Cat owners: Educate a dog person.

I plan on getting an apartment soon, and I may be able to have a pet. Thing is, I’m not as mobile as I used to be so a dog’s inability to fathom a litterbox may mean that I will be considering a cat instead. Problem is, I know very little about cats, and most of my cat lore is academic.

Tell me about cat ownership What does a dog person need to know in order to provide a good home for a feline companion? What should a first-timer be looking for in a feline friend? And so on. (See I don;t even know what questions to ask.)

There’s a lot more responsibility involved with taking care of a dog. So since your a former dog owner taking care of a cat will be a breeze. A cat’s main acitivity is sleeping they do a lot of it. Cat’s are very independent when it wants your attention you’ll know it. Cat’s believe you work for them, dogs are the opposite.

Some of this advice are no-brainers but I’ll go over them anyways. Of course you’ll need the basics like litter and food. Keep their food a good distance away from their litter box. They like a clean litter box clean it out every day, fresh food and water.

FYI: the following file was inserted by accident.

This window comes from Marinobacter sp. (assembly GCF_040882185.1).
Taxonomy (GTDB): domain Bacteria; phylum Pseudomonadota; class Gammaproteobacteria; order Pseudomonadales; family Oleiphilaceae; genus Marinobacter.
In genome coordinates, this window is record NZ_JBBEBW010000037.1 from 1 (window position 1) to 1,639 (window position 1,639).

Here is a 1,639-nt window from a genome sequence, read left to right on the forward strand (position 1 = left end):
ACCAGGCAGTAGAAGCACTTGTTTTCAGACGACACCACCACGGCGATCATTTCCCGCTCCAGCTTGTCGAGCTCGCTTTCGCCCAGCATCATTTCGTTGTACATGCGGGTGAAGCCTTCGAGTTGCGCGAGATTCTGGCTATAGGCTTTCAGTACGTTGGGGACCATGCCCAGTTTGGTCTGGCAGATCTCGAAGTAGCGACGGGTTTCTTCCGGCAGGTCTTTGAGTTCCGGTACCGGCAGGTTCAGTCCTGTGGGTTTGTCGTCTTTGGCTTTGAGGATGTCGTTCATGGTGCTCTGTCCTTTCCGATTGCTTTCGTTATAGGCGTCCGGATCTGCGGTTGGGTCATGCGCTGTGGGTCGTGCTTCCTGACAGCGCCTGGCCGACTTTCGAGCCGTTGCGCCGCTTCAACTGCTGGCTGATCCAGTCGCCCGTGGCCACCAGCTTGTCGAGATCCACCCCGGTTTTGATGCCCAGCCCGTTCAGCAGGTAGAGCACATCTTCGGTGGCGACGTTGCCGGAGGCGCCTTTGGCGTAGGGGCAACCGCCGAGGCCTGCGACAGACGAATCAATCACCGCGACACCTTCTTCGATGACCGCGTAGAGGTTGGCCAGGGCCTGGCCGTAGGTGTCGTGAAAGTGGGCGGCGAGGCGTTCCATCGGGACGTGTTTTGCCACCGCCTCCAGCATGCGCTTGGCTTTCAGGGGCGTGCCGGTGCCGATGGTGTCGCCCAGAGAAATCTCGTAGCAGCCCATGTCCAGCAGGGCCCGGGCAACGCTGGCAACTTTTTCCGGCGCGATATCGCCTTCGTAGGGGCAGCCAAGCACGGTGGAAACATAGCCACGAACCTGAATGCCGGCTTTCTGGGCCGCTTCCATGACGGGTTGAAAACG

Investing in a scratching post is a good idea and some toys to entertain them once and awhile feather on a stick sort of thing. Very little in the way of grooming has to be done, long haired cats are the exception. Even then most cats enjoy a good brushing. For the sake of your furniture and carpets if you can get your cat used to you cutting their nails and not the vet this can save you some head-aches. Start them young. Becarefull as to not cut their nails to short, their nails contain veins and will bleed if you hit the vein.

Do that and you should have a happy cat.

One thing about kittens. They’re cute and all that but it doesn’t last long once they’ve become adult cats their personality is pretty much set in stone. Once that kicks you may end up with a skittish cat, clingy cat, cat that doesn’t like to be picked up or a down right mean bastard.

So if you want a cat what you with good personality traits. You may want to adopt a young adult cat that is couple of years old. Go to the shelter or how ever you plan to get one and spend some time with it. Their personality for what you’ll be stuck with for the next 10-20 years should reveal itself.